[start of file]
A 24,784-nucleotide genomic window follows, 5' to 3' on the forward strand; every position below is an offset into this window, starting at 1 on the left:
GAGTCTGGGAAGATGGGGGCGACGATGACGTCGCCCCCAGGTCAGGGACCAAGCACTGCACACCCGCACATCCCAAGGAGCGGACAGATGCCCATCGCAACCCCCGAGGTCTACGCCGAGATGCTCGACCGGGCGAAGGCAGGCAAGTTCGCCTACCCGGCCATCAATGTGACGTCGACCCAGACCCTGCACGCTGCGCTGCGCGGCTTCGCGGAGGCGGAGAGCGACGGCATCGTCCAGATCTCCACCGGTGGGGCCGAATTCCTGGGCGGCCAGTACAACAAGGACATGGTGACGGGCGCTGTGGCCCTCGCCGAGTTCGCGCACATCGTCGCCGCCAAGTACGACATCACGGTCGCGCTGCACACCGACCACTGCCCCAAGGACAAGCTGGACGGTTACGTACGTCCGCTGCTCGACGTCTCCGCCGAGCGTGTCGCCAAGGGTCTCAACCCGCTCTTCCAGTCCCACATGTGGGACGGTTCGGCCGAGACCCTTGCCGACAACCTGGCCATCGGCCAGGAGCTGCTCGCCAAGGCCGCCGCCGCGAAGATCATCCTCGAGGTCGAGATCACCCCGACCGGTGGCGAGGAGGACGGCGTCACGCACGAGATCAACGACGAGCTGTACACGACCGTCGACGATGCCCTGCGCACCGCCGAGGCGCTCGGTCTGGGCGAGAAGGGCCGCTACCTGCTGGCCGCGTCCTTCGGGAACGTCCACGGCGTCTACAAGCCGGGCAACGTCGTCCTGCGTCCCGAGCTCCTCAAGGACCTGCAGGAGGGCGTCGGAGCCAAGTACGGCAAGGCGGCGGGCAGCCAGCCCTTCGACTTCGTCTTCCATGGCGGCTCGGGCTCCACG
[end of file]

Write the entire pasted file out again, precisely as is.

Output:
A 24,784-nucleotide genomic window follows, 5' to 3' on the forward strand; every position below is an offset into this window, starting at 1 on the left:
GAGTCTGGGAAGATGGGGGCGACGATGACGTCGCCCCCAGGTCAGGGACCAAGCACTGCACACCCGCACATCCCAAGGAGCGGACAGATGCCCATCGCAACCCCCGAGGTCTACGCCGAGATGCTCGACCGGGCGAAGGCAGGCAAGTTCGCCTACCCGGCCATCAATGTGACGTCGACCCAGACCCTGCACGCTGCGCTGCGCGGCTTCGCGGAGGCGGAGAGCGACGGCATCGTCCAGATCTCCACCGGTGGGGCCGAATTCCTGGGCGGCCAGTACAACAAGGACATGGTGACGGGCGCTGTGGCCCTCGCCGAGTTCGCGCACATCGTCGCCGCCAAGTACGACATCACGGTCGCGCTGCACACCGACCACTGCCCCAAGGACAAGCTGGACGGTTACGTACGTCCGCTGCTCGACGTCTCCGCCGAGCGTGTCGCCAAGGGTCTCAACCCGCTCTTCCAGTCCCACATGTGGGACGGTTCGGCCGAGACCCTTGCCGACAACCTGGCCATCGGCCAGGAGCTGCTCGCCAAGGCCGCCGCCGCGAAGATCATCCTCGAGGTCGAGATCACCCCGACCGGTGGCGAGGAGGACGGCGTCACGCACGAGATCAACGACGAGCTGTACACGACCGTCGACGATGCCCTGCGCACCGCCGAGGCGCTCGGTCTGGGCGAGAAGGGCCGCTACCTGCTGGCCGCGTCCTTCGGGAACGTCCACGGCGTCTACAAGCCGGGCAACGTCGTCCTGCGTCCCGAGCTCCTCAAGGACCTGCAGGAGGGCGTCGGAGCCAAGTACGGCAAGGCGGCGGGCAGCCAGCCCTTCGACTTCGTCTTCCATGGCGGCTCGGGCTCCACG